Hi there again :) Could someone tell me what is the difference between function declare in main() and outside main() ? Because I don't see anything wrong.
Thanks so much in advance.
Here is example,

#include <stdio.h>

//void fun(int x,int y, int z);

int main()
{
void fun(int x,int y, int z); //Function inside main
int a,b,c;

printf("...");
scanf("...",...);

printf("...");

fun(x,y,z);

getchar();

return 0;
}

void  fun(int x,int y, int z)
{
........
printf("");

}

Just scope, that's all.

Inside main, only main() can call it.
Unless you copy/paste the prototype into other functions which need to call fun()

I don't know about others but to me putting function declarations inside main is just like a potential time-bomb, even if at this moment your functions do not call each other.

Hi there again :) Could someone tell me what is the difference between function declare in main() and outside main() ? Because I don't see anything wrong.
Thanks so much in advance.
Here is example,

#include <stdio.h>

//void fun(int x,int y, int z);

int main()
{
void fun(int x,int y, int z); //Function inside main
int a,b,c;

printf("...");
scanf("...",...);

printf("...");

fun(x,y,z);

getchar();

return 0;
}

void  fun(int x,int y, int z)
{
........
printf("");

}

H!
It's a concept of local and global declaration. If u declare a function inside main() then that function is local to main() means the function is accessed by only main() and it's life time is also bounded to main i.e. until main() exist.
But if you declare the same function outside the main() then it will act as global declaration. Such a function can be accessed by all functions in your program and it's life time is limited to a program i.e. until program exist(not a single function).
That's the difference of declaring function outside main()(global declaration) and inside main()(local declaration).

I don't know about others but to me putting function declarations inside main is just like a potential time-bomb, even if at this moment your functions do not call each other.

Oh, rubbish! Your description is excessive. The worst thing that can happen is that another function needs to call the declared function, and a compiler error occurs unless the function declaration is moved (to file scope) or replicated in the other function. A compiler error that can be eliminated with a simple copy or move of a line of code is hardly catastrophic, so does not warrant being described as a potential time-bomb.

Oh, rubbish! Your description is excessive. The worst thing that can happen is that another function needs to call the declared function, and a compiler error occurs unless the function declaration is moved (to file scope) or replicated in the other function. A compiler error that can be eliminated with a simple copy or move of a line of code is hardly catastrophic, so does not warrant being described as a potential time-bomb.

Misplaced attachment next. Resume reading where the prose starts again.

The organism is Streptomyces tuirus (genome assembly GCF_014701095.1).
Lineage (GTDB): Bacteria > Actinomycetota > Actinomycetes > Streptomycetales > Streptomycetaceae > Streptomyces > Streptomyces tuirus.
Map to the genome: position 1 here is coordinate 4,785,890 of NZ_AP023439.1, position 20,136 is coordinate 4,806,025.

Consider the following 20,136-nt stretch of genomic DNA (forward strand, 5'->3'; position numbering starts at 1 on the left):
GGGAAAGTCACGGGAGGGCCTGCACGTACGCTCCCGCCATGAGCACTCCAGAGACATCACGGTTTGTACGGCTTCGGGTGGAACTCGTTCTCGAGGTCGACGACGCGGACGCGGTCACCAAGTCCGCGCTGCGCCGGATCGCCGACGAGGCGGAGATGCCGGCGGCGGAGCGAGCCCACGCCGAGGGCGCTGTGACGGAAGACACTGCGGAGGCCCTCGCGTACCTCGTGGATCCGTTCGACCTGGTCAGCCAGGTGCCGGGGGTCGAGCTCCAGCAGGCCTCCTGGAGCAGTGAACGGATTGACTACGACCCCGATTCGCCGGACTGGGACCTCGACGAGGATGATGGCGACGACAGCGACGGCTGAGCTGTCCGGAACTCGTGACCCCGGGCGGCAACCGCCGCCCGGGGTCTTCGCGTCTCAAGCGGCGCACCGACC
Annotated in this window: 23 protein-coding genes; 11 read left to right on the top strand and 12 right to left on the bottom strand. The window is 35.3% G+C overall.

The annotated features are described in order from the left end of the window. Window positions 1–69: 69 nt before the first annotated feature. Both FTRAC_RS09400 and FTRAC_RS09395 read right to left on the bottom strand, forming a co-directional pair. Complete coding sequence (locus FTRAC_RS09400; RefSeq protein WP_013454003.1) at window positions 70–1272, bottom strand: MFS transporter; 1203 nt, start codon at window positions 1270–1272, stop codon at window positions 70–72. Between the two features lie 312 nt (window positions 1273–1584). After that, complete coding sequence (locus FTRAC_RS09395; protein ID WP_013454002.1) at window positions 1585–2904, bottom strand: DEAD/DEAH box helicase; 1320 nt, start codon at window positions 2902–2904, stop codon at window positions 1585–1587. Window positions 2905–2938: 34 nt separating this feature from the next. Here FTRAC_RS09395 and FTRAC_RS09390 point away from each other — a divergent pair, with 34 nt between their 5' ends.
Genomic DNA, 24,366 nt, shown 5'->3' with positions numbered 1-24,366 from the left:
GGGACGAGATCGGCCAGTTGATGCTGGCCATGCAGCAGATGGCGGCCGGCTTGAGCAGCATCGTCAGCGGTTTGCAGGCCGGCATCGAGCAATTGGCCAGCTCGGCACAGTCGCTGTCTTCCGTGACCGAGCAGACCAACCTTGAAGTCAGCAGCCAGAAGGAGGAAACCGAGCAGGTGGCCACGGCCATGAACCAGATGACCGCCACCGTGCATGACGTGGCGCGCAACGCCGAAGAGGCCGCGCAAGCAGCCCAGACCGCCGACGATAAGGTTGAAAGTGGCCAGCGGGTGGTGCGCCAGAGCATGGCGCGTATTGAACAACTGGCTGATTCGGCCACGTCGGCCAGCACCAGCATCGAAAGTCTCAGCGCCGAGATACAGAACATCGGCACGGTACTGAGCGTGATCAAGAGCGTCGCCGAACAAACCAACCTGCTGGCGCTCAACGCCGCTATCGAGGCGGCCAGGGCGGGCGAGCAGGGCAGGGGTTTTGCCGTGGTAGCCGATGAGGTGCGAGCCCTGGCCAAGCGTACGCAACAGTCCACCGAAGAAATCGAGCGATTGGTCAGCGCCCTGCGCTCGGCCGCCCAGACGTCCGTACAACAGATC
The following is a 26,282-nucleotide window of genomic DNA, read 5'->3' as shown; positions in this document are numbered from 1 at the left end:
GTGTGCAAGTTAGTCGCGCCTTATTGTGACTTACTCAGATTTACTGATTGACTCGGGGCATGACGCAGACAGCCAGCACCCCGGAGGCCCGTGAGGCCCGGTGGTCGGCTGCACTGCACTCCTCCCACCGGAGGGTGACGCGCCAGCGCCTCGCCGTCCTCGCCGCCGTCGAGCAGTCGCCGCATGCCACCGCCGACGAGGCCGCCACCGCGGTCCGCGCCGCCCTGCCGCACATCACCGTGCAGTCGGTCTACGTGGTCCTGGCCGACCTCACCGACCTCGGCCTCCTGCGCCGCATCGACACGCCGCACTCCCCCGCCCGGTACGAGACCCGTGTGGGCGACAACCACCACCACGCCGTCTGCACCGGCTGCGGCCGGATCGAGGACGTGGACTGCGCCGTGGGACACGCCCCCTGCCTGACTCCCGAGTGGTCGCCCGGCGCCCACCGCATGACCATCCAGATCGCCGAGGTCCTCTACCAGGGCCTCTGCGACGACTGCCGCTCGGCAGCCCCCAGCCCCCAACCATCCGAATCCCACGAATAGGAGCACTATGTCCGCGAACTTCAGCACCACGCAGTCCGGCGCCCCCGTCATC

It's up to individual's interpretation of what constitutes to a potential time-bomb. To a novice programmer, if he makes a habit of declaring functions inside main function because all the functions do not call each other and the program compiles properly, he may run into unwarranted compiler errors in future if the program expands. That's a bad practice that needs to nip it in the bud. It's easy to solve of course, but in the first place this problem could be avoided.

Oh, and I really think you are rude to describe other's comments as rubbish. That's plain rude and uncalled for.

Oh, and I really think you are rude to describe other's comments as rubbish. That's plain rude and uncalled for.

It is equally rude to provide misinformation, and describing a trivial concern as a timebomb is misinformation - and, worse, misinformation that can deceive beginners. I certainly agree it is better not to place function declarations inside the scope of functions, but the consequences are pretty insignificant. Compiler errors (and handling them) are part of the normal learning process by which beginners build knowledge.

It is equally rude to provide misinformation, and describing a trivial concern as a timebomb is misinformation - and, worse, misinformation that can deceive beginners. I certainly agree it is better not to place function declarations inside the scope of functions, but the consequences are pretty insignificant. Compiler errors (and handling them) are part of the normal learning process by which beginners build knowledge.

Read my statement again. I said "TO ME, putting function declarations inside main is just like a potential time-bomb, even if at this moment your functions do not call each other". Its a PERCEPTION. Its an OPINION. I don't think it's what you call a misinformation. You can say that you don't agree with my analogy, but you can say it in a less rude way.

Anyway, its really pointless to argue over this. Let's move on.

This article has been dead for over six months. Start a new discussion instead.